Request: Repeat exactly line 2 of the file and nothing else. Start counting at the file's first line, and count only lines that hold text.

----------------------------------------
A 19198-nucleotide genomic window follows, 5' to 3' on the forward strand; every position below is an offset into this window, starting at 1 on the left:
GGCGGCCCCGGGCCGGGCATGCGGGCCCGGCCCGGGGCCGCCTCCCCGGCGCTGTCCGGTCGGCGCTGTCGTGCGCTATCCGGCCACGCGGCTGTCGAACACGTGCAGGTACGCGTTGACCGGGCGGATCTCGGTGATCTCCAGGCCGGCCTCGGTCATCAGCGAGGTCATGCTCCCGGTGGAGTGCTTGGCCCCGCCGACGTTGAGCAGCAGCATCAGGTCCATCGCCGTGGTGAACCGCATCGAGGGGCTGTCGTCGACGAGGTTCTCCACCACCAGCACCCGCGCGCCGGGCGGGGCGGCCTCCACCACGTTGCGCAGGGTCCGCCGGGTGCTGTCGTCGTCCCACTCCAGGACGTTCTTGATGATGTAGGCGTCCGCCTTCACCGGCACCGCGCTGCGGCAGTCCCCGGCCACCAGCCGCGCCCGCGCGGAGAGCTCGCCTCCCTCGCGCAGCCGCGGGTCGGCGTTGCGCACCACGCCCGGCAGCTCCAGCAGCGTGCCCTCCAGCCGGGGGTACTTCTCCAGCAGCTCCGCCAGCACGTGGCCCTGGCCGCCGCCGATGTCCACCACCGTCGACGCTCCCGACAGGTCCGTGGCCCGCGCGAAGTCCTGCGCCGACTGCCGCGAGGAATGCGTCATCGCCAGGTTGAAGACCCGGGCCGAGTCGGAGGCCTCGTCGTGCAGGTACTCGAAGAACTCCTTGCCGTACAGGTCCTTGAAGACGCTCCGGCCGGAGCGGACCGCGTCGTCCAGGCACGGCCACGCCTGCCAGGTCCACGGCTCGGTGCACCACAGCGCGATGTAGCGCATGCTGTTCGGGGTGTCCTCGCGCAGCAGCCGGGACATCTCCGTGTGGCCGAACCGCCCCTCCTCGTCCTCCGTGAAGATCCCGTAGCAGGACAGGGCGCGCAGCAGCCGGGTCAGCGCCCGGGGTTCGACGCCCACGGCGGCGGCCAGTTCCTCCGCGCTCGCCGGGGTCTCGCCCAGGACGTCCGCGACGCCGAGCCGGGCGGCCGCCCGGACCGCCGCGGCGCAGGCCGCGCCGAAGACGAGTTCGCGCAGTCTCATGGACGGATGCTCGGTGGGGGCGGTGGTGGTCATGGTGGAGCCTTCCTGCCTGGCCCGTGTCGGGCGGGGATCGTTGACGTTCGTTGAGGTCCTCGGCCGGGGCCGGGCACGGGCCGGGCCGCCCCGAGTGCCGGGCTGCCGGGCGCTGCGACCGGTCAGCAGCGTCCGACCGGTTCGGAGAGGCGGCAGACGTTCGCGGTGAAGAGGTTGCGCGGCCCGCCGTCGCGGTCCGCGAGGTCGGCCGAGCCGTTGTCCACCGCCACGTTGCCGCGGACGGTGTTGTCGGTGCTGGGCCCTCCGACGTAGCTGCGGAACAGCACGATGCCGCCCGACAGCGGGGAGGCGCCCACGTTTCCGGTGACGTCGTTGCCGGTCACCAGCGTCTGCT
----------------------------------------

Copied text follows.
GGCGGCCCCGGGCCGGGCATGCGGGCCCGGCCCGGGGCCGCCTCCCCGGCGCTGTCCGGTCGGCGCTGTCGTGCGCTATCCGGCCACGCGGCTGTCGAACACGTGCAGGTACGCGTTGACCGGGCGGATCTCGGTGATCTCCAGGCCGGCCTCGGTCATCAGCGAGGTCATGCTCCCGGTGGAGTGCTTGGCCCCGCCGACGTTGAGCAGCAGCATCAGGTCCATCGCCGTGGTGAACCGCATCGAGGGGCTGTCGTCGACGAGGTTCTCCACCACCAGCACCCGCGCGCCGGGCGGGGCGGCCTCCACCACGTTGCGCAGGGTCCGCCGGGTGCTGTCGTCGTCCCACTCCAGGACGTTCTTGATGATGTAGGCGTCCGCCTTCACCGGCACCGCGCTGCGGCAGTCCCCGGCCACCAGCCGCGCCCGCGCGGAGAGCTCGCCTCCCTCGCGCAGCCGCGGGTCGGCGTTGCGCACCACGCCCGGCAGCTCCAGCAGCGTGCCCTCCAGCCGGGGGTACTTCTCCAGCAGCTCCGCCAGCACGTGGCCCTGGCCGCCGCCGATGTCCACCACCGTCGACGCTCCCGACAGGTCCGTGGCCCGCGCGAAGTCCTGCGCCGACTGCCGCGAGGAATGCGTCATCGCCAGGTTGAAGACCCGGGCCGAGTCGGAGGCCTCGTCGTGCAGGTACTCGAAGAACTCCTTGCCGTACAGGTCCTTGAAGACGCTCCGGCCGGAGCGGACCGCGTCGTCCAGGCACGGCCACGCCTGCCAGGTCCACGGCTCGGTGCACCACAGCGCGATGTAGCGCATGCTGTTCGGGGTGTCCTCGCGCAGCAGCCGGGACATCTCCGTGTGGCCGAACCGCCCCTCCTCGTCCTCCGTGAAGATCCCGTAGCAGGACAGGGCGCGCAGCAGCCGGGTCAGCGCCCGGGGTTCGACGCCCACGGCGGCGGCCAGTTCCTCCGCGCTCGCCGGGGTCTCGCCCAGGACGTCCGCGACGCCGAGCCGGGCGGCCGCCCGGACCGCCGCGGCGCAGGCCGCGCCGAAGACGAGTTCGCGCAGTCTCATGGACGGATGCTCGGTGGGGGCGGTGGTGGTCATGGTGGAGCCTTCCTGCCTGGCCCGTGTCGGGCGGGGATCGTTGACGTTCGTTGAGGTCCTCGGCCGGGGCCGGGCACGGGCCGGGCCGCCCCGAGTGCCGGGCTGCCGGGCGCTGCGACCGGTCAGCAGCGTCCGACCGGTTCGGAGAGGCGGCAGACGTTCGCGGTGAAGAGGTTGCGCGGCCCGCCGTCGCGGTCCGCGAGGTCGGCCGAGCCGTTGTCCACCGCCACGTTGCCGCGGACGGTGTTGTCGGTGCTGGGCCCTCCGACGTAGCTGCGGAACAGCACGATGCCGCCCGACAGCGGGGAGGCGCCCACGTTTCCGGTGACGTCGTTGCCGGTCACCAGCGTCTGCT